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We live in an era of globalisation. International partnership is sharply on the increase, the constant exchange of information has become the guarantee of success in all branches of the economy – in machine building, marketing, computer technology and medicine, in the sphere of culture and art. Dozens of exhibitions, seminars, conferences, business meetings, negotiations and presentations are conducted with the participation of foreign guests. So the profession of interpreter remains quite essential and the demand for interpreters will only grow.
Having said this, many believe that anybody with a working grasp of a language can become an interpreter, this is not entirely the case. In fact this is not the case at all. Of course an interpreter must have an excellent command of the language but they also require many other professional skills. They need to be able to grasp and convey what is said, cutting out what is unimportant. They need to quickly take on board new terminology ‘on the hoof’, train their memory and constantly widen their general knowledge. They need to keep abreast of the news stories covered in the world’s media. It is recommended that they know the names of international organisations, capitals and countries, large organisations and the names of influential politicians and businessmen. Now, from many years of work we know that the interpreter starting up does not always have sufficient qualifications for the job. In the best cases this leads to awkward phrasing and clumsy translation, which although they do not distort the content of the text, they can leave an unsatisfactory impression. It is worse if the translator does not have the terminology in the particular area in which he is trying to work or makes obvious semantic or grammatical errors.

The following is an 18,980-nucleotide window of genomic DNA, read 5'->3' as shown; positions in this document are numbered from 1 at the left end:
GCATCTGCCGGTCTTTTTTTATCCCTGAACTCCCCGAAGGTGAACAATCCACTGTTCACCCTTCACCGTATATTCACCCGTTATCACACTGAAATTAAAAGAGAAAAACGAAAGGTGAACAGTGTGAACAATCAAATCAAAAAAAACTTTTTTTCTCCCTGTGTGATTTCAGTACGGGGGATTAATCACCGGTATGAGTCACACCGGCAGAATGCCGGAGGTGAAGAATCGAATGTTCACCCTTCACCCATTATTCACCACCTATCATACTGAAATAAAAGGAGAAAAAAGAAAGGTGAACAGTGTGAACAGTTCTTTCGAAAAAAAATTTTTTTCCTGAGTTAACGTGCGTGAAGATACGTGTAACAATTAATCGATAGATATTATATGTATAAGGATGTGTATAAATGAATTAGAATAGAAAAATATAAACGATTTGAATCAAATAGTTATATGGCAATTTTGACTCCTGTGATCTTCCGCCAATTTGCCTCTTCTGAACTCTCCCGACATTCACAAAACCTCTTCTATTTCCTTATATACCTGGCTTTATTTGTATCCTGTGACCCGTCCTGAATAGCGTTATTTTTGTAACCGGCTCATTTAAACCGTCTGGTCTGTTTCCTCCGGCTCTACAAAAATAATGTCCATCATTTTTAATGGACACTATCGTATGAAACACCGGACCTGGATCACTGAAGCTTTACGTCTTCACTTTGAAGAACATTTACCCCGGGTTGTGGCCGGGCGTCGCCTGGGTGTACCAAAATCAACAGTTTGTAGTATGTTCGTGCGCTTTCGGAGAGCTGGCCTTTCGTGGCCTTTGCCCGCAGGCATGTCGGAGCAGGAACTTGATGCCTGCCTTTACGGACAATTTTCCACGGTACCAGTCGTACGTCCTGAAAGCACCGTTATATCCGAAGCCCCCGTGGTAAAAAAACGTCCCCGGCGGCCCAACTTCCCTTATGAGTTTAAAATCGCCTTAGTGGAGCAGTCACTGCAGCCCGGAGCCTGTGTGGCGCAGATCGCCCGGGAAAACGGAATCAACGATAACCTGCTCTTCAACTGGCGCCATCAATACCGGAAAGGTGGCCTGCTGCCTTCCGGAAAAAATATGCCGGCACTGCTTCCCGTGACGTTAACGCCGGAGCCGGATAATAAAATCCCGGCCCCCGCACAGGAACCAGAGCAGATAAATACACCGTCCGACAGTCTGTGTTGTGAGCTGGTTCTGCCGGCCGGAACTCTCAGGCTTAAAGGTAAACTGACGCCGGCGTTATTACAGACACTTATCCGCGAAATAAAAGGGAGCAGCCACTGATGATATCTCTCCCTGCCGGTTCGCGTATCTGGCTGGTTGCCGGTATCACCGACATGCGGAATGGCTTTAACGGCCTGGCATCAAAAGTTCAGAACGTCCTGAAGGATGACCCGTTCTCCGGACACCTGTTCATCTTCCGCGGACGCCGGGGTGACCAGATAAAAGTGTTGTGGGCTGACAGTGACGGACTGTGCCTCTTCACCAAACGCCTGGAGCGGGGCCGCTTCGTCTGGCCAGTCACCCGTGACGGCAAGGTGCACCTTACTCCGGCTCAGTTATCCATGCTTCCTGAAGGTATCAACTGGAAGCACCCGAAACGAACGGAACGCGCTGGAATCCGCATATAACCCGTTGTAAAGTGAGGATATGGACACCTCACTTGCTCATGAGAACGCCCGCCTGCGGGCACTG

Furthermore, in these times, specialised computer technology plays more and more of an important role in the work of a translator. This particularly applies to the translation of printed texts. Of course we are not talking about ‘Computer translation’ here, the pearls of which often raise a smile (it’s true though that they can be useful if used properly). We are talking about those platforms for automating translation such as SDL, Trados, Wordfast, MemoQ, Transit and others. These tools (CAT –Computer Asssisted Translation) are already a trusty weapon in the arsenal of many practising translators, and their role in the future can only grow. If you plan on translating professionally and have not yet mastered these useful tools it is worth learning to use them straight away.
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